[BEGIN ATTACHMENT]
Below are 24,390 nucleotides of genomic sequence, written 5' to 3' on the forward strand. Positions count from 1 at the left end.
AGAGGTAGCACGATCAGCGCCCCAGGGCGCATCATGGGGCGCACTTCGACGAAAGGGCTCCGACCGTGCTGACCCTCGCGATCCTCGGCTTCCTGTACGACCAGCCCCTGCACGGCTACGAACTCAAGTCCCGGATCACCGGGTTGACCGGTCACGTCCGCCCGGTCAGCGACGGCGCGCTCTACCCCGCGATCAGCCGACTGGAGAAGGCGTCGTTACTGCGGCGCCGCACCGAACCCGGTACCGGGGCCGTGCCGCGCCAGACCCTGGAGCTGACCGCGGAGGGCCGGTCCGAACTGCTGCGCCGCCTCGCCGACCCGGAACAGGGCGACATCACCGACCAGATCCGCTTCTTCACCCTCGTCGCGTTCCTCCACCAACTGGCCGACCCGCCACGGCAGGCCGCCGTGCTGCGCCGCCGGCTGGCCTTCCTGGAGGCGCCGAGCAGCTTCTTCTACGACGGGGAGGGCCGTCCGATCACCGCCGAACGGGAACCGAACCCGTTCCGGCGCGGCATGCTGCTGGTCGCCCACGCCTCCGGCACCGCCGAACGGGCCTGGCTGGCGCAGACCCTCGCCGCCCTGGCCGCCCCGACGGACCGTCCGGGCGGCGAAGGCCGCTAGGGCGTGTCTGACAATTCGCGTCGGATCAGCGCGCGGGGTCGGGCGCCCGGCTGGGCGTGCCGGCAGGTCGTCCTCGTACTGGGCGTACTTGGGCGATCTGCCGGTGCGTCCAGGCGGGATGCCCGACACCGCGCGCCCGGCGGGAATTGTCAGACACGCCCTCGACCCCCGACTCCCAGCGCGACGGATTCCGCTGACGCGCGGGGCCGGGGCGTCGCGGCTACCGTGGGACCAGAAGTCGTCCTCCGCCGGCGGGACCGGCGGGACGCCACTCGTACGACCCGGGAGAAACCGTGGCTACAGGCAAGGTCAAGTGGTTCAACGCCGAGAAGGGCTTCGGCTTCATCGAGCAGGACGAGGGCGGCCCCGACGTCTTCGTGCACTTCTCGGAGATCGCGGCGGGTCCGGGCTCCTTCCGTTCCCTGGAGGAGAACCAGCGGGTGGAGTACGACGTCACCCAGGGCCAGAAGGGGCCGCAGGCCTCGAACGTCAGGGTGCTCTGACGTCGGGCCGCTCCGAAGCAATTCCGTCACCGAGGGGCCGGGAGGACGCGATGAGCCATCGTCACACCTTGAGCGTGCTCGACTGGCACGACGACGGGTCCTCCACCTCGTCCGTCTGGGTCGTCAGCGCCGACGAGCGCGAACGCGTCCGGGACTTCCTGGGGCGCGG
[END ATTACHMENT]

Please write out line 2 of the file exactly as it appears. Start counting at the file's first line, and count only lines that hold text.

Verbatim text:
AGAGGTAGCACGATCAGCGCCCCAGGGCGCATCATGGGGCGCACTTCGACGAAAGGGCTCCGACCGTGCTGACCCTCGCGATCCTCGGCTTCCTGTACGACCAGCCCCTGCACGGCTACGAACTCAAGTCCCGGATCACCGGGTTGACCGGTCACGTCCGCCCGGTCAGCGACGGCGCGCTCTACCCCGCGATCAGCCGACTGGAGAAGGCGTCGTTACTGCGGCGCCGCACCGAACCCGGTACCGGGGCCGTGCCGCGCCAGACCCTGGAGCTGACCGCGGAGGGCCGGTCCGAACTGCTGCGCCGCCTCGCCGACCCGGAACAGGGCGACATCACCGACCAGATCCGCTTCTTCACCCTCGTCGCGTTCCTCCACCAACTGGCCGACCCGCCACGGCAGGCCGCCGTGCTGCGCCGCCGGCTGGCCTTCCTGGAGGCGCCGAGCAGCTTCTTCTACGACGGGGAGGGCCGTCCGATCACCGCCGAACGGGAACCGAACCCGTTCCGGCGCGGCATGCTGCTGGTCGCCCACGCCTCCGGCACCGCCGAACGGGCCTGGCTGGCGCAGACCCTCGCCGCCCTGGCCGCCCCGACGGACCGTCCGGGCGGCGAAGGCCGCTAGGGCGTGTCTGACAATTCGCGTCGGATCAGCGCGCGGGGTCGGGCGCCCGGCTGGGCGTGCCGGCAGGTCGTCCTCGTACTGGGCGTACTTGGGCGATCTGCCGGTGCGTCCAGGCGGGATGCCCGACACCGCGCGCCCGGCGGGAATTGTCAGACACGCCCTCGACCCCCGACTCCCAGCGCGACGGATTCCGCTGACGCGCGGGGCCGGGGCGTCGCGGCTACCGTGGGACCAGAAGTCGTCCTCCGCCGGCGGGACCGGCGGGACGCCACTCGTACGACCCGGGAGAAACCGTGGCTACAGGCAAGGTCAAGTGGTTCAACGCCGAGAAGGGCTTCGGCTTCATCGAGCAGGACGAGGGCGGCCCCGACGTCTTCGTGCACTTCTCGGAGATCGCGGCGGGTCCGGGCTCCTTCCGTTCCCTGGAGGAGAACCAGCGGGTGGAGTACGACGTCACCCAGGGCCAGAAGGGGCCGCAGGCCTCGAACGTCAGGGTGCTCTGACGTCGGGCCGCTCCGAAGCAATTCCGTCACCGAGGGGCCGGGAGGACGCGATGAGCCATCGTCACACCTTGAGCGTGCTCGACTGGCACGACGACGGGTCCTCCACCTCGTCCGTCTGGGTCGTCAGCGCCGACGAGCGCGAACGCGTCCGGGACTTCCTGGGGCGCGG